Monday, 25 January 2021


The project was to help the homeless and vulnerable in the Derbyshire and Nottinghamshire area.  In particular the winter shelters set up around the Nottingham area.  I contacted both Arena Church in Ilkeston who support food banks and winter shelters in the area and also Emmanuel House who run a drop-in centre for the homeless providing food and also administering donations in and around the area.  Due to Covid 19 and the lockdown situation in the area most of the homeless are in temporary shelters and hostels, etc.   I contacted them both and asked if they would like the Derby knitting group to help in any way and that we had knitted several woolly hats already if they would be useful to them.   Arena requested some of the hats which they can distribute as required.  Emmanuel House suggested that some bags, gloves, masks and gel would be useful for many of the residents due to the current circumstances.

 After discussion with the area knitting coordinator Rebecca Drury, from Ashby Church,  I decided to apply for a COG grant of £120.00 to support this project.

The 28 bags for Emmanuel House each contained:  a knitted hat with gloves, masks, sanitiser gel and tissues.    

Monday, 7 December 2020

Fundraising role

COG are looking for a volunteer FUNDRAISING COORDINATOR !

If you attend a UK Christadelphian Church, are passionate about unconditional outreach, share COG's mission values are innovative, enthusiastic and a good communicator this may be for you !

The key part of your role would be to take the lead in creating exciting ideas to help our churches to fundraise for COG , and to promote these online or in person.
Time required : Average 1 hour per week.

Interested ?
Email the COG team for a volunteer role description and application form at

Hug a Home Plymouth


Plymouth Christadelphians

This was such a lovely project to do, we brought all the throws in a light teddy bear brown so all residents had identical and tubs of chocolates for the staff.

We found our nearest home and after a few emails and telephone calls organized it with St Ann’s.

Due to COVID we kept this to a small number of people to do and we wanted to pack the parcels so we could leave them standing in the boxes to comply with the home’s rules. We are delivering them next week so they can then store them for a period before giving them out at Christmas. It has been a great thing to do and I know many more people would of been involved if it was possible.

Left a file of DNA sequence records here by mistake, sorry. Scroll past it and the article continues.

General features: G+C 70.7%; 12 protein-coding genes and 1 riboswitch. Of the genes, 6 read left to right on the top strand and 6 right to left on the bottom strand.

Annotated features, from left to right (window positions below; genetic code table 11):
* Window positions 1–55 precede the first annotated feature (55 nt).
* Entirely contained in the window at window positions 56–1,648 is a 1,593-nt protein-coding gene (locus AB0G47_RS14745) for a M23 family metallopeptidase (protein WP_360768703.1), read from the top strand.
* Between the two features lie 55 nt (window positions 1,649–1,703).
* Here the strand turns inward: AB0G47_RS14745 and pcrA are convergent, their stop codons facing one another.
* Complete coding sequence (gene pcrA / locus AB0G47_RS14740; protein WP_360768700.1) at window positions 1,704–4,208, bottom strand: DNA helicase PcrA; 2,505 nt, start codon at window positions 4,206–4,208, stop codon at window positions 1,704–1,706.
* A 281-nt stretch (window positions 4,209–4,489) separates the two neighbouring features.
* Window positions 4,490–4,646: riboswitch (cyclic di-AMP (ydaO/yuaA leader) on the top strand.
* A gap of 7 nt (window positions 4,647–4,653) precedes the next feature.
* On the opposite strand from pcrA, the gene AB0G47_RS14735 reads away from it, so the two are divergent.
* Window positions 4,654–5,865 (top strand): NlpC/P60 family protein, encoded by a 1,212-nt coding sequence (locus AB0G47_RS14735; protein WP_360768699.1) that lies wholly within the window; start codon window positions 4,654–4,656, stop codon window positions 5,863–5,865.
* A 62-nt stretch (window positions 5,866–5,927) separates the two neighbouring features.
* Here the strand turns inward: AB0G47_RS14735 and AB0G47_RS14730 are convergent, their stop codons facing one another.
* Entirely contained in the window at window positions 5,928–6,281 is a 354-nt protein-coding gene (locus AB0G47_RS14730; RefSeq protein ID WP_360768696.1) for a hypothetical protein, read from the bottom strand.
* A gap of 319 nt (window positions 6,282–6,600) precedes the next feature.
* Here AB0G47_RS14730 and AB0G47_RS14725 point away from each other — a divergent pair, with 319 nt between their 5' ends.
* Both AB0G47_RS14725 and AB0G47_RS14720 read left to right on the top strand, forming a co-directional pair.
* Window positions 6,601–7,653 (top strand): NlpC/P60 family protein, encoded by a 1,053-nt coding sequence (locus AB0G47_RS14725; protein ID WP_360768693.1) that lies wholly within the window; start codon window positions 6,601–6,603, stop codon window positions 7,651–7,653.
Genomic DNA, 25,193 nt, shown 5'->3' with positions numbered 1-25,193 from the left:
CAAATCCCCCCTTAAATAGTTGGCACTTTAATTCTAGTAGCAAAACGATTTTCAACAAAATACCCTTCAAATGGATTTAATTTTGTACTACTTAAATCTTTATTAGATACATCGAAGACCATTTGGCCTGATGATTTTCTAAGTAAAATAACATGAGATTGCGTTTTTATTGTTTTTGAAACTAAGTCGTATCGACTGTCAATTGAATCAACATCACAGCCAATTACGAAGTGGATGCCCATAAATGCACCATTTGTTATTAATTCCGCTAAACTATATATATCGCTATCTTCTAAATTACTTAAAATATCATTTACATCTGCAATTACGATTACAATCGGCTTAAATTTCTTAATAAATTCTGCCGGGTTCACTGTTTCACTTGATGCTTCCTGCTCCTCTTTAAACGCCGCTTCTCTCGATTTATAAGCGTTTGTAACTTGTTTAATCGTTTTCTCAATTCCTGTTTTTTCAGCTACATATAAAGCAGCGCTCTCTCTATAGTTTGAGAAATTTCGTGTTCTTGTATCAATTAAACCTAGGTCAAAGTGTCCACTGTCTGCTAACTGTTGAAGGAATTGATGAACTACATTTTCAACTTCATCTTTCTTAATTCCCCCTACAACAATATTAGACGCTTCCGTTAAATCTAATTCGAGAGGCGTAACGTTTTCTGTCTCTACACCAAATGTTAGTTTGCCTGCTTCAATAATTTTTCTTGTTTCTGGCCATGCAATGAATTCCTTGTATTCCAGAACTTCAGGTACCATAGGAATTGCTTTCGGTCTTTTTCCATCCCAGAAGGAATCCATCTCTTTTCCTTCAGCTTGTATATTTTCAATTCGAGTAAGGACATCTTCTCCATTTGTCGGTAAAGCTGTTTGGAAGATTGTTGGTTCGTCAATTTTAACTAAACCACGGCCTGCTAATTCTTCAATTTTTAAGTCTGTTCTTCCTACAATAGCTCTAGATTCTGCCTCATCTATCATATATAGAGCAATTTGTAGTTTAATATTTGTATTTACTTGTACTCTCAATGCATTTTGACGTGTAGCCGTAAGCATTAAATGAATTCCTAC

Hug a Home Exeter

Here is a case study from Emma Palmer and the Christadelphian church in Exeter. Thankyou to everyone involved in this pilot project.
During COVID those who live in residential care homes have had to face months of isolation.
They are classed as “highly vulnerable” and as a result, visits from family and trips out to break up the days have stopped. Sadly, some have been very unwell during this time, others, with dementia have become increasingly confused. Without regular visits from loved ones their memories for them have lessened. Carers have found it difficult to deal with, a difficult job has become harder. They all need our love and recognition which is why Hug-a-Home is a greatly appreciated project.
We chose a home closest to our hall in Exeter, we have not spoken to them before but they have been very touched by being “chosen” to receive our gifts. There are 32 residents and 32 members of staff. I emailed the manager and she provided my with a list of their first names. I then ordered 32 blankets from various websites, all of which were delivered within a week. We bought some top quality biscuits and chocolates for the staff – there are great offers out there. Members of the church volunteered to wrap a number of gifts which I delivered to some and the others collected from the hall. They were allocated the name of the residents or staff member and then wrote a short note in a Christmas card to send our love. Once all had been wrapped they could be returned to the hall or collected from their homes. I just have to drop them off at the home in the week before Christmas.